NEW YORK (AP) — Jurors kept emotions about terrorism out of deliberations over the fate of an Egyptian Islamic cleric extradited from London to face terrorism charges, says the jury foreman who announced guilty verdicts.
"I never had 9/11 enter into my decision-making process," the foreman, Howard Bailynson, said as he stood outside the Manhattan federal courthouse just blocks from the World Trade Center site after Monday's verdict finding imam Mustafa Kamel Mustafa guilty of all charges.
During a monthlong trial, jurors heard a tape in which Mustafa said, "Everybody was happy when the planes hit the World Trade Center."
The jury deliberated two days before concluding Mustafa, 56, provided material support to terrorist organizations by giving a satellite phone to kidnappers of tourists in Yemen in 1998, supporting plans to open an al-Qaida training camp in Bly, Oregon, and sending someone to an Afghanistan training camp.
As he had after the conviction two months earlier of al-Qaida's spokesman following the Sept. 11 attacks, Attorney General Eric Holder used the verdict to boast that civil courts were better than military tribunals for terrorism cases.
"His conviction is as just as it was swift," Holder said. "With each efficiently delivered guilty verdict against a top al Qaida-linked figure, the debate over how to best seek justice in these cases is quietly being put to rest."
Bailynson said jurors relied on such factual evidence as a taped interview of Mustafa conducted later by one of the hostages in the Yemen kidnapping rather than footage of him delivering the kind of fiery sermons that attracted extremists to his London mosque, reportedly including both Sept. 11 conspirator Zacarias Moussaoui and shoe bomber Richard Reid. Mustafa denied ever meeting them.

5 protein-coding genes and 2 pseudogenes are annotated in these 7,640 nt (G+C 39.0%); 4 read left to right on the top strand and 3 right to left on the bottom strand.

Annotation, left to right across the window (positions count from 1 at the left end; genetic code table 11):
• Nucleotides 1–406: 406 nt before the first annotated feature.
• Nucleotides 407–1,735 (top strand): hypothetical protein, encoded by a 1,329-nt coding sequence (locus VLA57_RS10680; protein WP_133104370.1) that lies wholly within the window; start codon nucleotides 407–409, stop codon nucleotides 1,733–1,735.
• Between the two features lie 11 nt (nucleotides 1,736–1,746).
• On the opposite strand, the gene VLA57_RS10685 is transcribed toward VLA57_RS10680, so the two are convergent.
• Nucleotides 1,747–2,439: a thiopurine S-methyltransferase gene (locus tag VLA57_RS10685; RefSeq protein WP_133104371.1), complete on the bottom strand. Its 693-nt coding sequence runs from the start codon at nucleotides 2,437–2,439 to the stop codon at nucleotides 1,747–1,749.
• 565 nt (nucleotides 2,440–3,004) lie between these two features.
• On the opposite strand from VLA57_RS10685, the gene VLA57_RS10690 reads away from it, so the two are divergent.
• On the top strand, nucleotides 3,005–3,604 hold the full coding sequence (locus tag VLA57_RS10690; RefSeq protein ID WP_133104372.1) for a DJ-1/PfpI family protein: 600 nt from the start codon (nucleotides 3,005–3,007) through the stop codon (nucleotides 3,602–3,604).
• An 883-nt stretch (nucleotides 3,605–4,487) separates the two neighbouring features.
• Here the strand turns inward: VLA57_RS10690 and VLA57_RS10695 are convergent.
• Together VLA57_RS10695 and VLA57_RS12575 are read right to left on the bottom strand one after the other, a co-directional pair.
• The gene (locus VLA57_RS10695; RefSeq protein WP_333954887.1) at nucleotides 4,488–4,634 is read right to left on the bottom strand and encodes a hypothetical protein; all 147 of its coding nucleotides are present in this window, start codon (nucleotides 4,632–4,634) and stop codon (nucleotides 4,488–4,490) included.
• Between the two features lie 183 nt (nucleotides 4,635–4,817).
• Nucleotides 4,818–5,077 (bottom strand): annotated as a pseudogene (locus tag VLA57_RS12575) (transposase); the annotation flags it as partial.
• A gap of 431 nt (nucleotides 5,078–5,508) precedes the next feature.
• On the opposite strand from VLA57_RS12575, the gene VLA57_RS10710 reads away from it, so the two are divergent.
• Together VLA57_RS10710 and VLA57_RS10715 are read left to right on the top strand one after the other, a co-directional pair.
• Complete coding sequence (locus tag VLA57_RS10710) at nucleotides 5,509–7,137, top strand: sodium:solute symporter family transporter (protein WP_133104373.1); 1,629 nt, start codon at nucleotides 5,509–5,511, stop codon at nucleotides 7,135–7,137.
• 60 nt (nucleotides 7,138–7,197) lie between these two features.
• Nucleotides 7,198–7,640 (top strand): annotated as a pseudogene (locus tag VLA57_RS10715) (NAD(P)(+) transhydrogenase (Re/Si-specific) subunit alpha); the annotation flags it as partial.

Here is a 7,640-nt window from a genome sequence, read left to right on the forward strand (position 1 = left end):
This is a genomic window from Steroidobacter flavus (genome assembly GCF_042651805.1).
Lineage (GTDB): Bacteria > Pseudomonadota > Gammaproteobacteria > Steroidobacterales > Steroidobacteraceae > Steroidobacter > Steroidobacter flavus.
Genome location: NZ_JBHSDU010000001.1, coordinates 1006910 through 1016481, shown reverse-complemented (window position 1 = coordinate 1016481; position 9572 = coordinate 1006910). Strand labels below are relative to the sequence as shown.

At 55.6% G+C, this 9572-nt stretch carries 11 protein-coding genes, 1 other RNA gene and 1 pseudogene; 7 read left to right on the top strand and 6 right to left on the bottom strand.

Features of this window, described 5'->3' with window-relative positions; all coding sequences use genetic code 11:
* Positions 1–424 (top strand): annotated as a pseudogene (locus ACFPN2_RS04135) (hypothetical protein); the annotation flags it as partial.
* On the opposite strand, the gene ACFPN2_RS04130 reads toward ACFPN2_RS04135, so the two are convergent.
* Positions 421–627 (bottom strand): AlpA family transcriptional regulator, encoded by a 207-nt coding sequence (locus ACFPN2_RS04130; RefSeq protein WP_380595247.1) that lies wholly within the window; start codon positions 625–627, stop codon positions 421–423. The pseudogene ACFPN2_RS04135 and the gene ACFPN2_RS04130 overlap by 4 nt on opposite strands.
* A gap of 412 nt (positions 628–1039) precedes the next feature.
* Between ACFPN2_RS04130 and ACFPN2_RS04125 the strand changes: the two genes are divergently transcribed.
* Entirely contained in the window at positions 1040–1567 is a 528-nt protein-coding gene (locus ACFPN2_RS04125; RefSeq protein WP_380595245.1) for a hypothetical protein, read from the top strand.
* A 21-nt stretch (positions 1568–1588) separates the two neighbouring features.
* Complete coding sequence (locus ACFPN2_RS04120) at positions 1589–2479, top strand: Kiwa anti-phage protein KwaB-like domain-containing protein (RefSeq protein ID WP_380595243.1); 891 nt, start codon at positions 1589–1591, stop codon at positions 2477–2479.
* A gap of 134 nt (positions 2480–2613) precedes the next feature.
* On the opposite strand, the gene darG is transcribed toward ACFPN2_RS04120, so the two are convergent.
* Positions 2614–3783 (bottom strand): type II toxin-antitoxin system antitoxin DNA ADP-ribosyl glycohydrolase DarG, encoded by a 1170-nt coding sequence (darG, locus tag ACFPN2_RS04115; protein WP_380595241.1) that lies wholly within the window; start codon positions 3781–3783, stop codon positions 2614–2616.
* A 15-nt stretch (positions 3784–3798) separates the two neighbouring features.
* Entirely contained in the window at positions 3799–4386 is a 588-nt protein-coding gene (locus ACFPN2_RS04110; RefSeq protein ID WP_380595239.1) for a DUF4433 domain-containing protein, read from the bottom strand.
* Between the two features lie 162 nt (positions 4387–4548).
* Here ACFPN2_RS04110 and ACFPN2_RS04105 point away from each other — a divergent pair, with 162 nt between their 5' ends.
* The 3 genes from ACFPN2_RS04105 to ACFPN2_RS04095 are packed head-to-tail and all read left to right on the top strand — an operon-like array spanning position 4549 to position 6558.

Bailynson, a 44-year-old Xerox Corp. employee from suburban Westchester County, said Mustafa "was not tried on his words."
Joshua Dratel, a defense attorney, disagreed, saying the verdict was "not about the evidence but about a visceral reaction to the defendant."
"It's unfortunate that's what happened, and it's what we feared," he added.
Sentencing was set for Sept. 9, when Mustafa likely faces life in prison.
The imam was extradited in 2012 from England, where he led London's Finsbury Park Mosque in the 1990s.
When he testified at his trial, Mustafa was calm, speaking confidently in the tone of a college professor while denying involvement in terrorism or aiding al-Qaida.
His testimony was derided by Assistant U.S. Attorney Ian McGinley, who warned jurors not to "be fooled."
In his closing, McGinley read aloud the names of four European tourists who died in 1998 in Yemen after their convoy of cars was overtaken by extremist Islamic kidnappers. McGinley said a guilty verdict would provide a measure of justice for them and another dozen hostages who survived.
"Don't let the passage of time diminish what he did," he said.
Referred to by prosecutors and defense lawyers alike by his alias, Abu Hamza al-Masri, Mustafa told jurors about losing both hands, an eye and part of his forearms in a 1993 accident when he helped the Pakistani military as a civil engineer.
Two former hostages in Yemen also testified.
The government played clips of the taped interview Mustafa did with Mary Quin, a U.S. citizen who now lives in New Zealand, conducted with Mustafa in his London mosque as she prepared to write a book about the kidnapping. McGinley told jurors Mustafa boasted to Quin about the kidnappings, saying: "Islamically, it is a good thing."
McGinley said that statement belied Mustafa's claims that when he spoke to the lead kidnapper during the crisis, he tried to be a peacemaker.
"No one who actually tried to be a peacemaker would say to a victim of that kidnapping that it was a good thing," he said.
Bailynson, the juror, called Quin, who also had worked for Xerox, a "great woman" for confronting Mustafa with a tape recorder.
He said it took "an extreme amount of courage on her behalf."
And he cited statements she elicited from Mustafa indicating he had known in advance of the hostage taking as influential on the jury.
"He never planned on it being part of the case against him," Bailynson said.
Associated Press writer Jill Lawless in London contributed to this report.